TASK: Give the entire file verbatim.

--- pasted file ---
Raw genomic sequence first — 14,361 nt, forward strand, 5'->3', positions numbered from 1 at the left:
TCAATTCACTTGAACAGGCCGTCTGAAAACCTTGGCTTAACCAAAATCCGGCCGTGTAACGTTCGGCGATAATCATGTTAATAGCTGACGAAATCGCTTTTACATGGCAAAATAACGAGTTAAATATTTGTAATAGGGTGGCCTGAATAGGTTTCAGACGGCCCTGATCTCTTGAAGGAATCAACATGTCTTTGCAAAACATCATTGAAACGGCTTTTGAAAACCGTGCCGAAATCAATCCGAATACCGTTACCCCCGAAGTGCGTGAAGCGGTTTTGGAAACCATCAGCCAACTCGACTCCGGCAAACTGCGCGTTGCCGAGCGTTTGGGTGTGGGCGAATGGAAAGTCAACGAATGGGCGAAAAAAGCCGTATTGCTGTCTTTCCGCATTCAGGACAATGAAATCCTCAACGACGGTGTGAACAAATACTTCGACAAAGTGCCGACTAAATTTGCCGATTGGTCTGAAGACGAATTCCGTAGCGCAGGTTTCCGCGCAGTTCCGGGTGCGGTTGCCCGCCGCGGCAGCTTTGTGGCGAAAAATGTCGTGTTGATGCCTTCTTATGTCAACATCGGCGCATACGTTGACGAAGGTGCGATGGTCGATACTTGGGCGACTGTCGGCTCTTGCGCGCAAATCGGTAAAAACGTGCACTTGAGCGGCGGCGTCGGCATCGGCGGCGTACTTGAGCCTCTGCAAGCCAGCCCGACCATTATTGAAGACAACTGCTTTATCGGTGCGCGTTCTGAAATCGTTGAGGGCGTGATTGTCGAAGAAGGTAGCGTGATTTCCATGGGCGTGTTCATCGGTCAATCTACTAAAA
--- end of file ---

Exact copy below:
Raw genomic sequence first — 14,361 nt, forward strand, 5'->3', positions numbered from 1 at the left:
TCAATTCACTTGAACAGGCCGTCTGAAAACCTTGGCTTAACCAAAATCCGGCCGTGTAACGTTCGGCGATAATCATGTTAATAGCTGACGAAATCGCTTTTACATGGCAAAATAACGAGTTAAATATTTGTAATAGGGTGGCCTGAATAGGTTTCAGACGGCCCTGATCTCTTGAAGGAATCAACATGTCTTTGCAAAACATCATTGAAACGGCTTTTGAAAACCGTGCCGAAATCAATCCGAATACCGTTACCCCCGAAGTGCGTGAAGCGGTTTTGGAAACCATCAGCCAACTCGACTCCGGCAAACTGCGCGTTGCCGAGCGTTTGGGTGTGGGCGAATGGAAAGTCAACGAATGGGCGAAAAAAGCCGTATTGCTGTCTTTCCGCATTCAGGACAATGAAATCCTCAACGACGGTGTGAACAAATACTTCGACAAAGTGCCGACTAAATTTGCCGATTGGTCTGAAGACGAATTCCGTAGCGCAGGTTTCCGCGCAGTTCCGGGTGCGGTTGCCCGCCGCGGCAGCTTTGTGGCGAAAAATGTCGTGTTGATGCCTTCTTATGTCAACATCGGCGCATACGTTGACGAAGGTGCGATGGTCGATACTTGGGCGACTGTCGGCTCTTGCGCGCAAATCGGTAAAAACGTGCACTTGAGCGGCGGCGTCGGCATCGGCGGCGTACTTGAGCCTCTGCAAGCCAGCCCGACCATTATTGAAGACAACTGCTTTATCGGTGCGCGTTCTGAAATCGTTGAGGGCGTGATTGTCGAAGAAGGTAGCGTGATTTCCATGGGCGTGTTCATCGGTCAATCTACTAAAA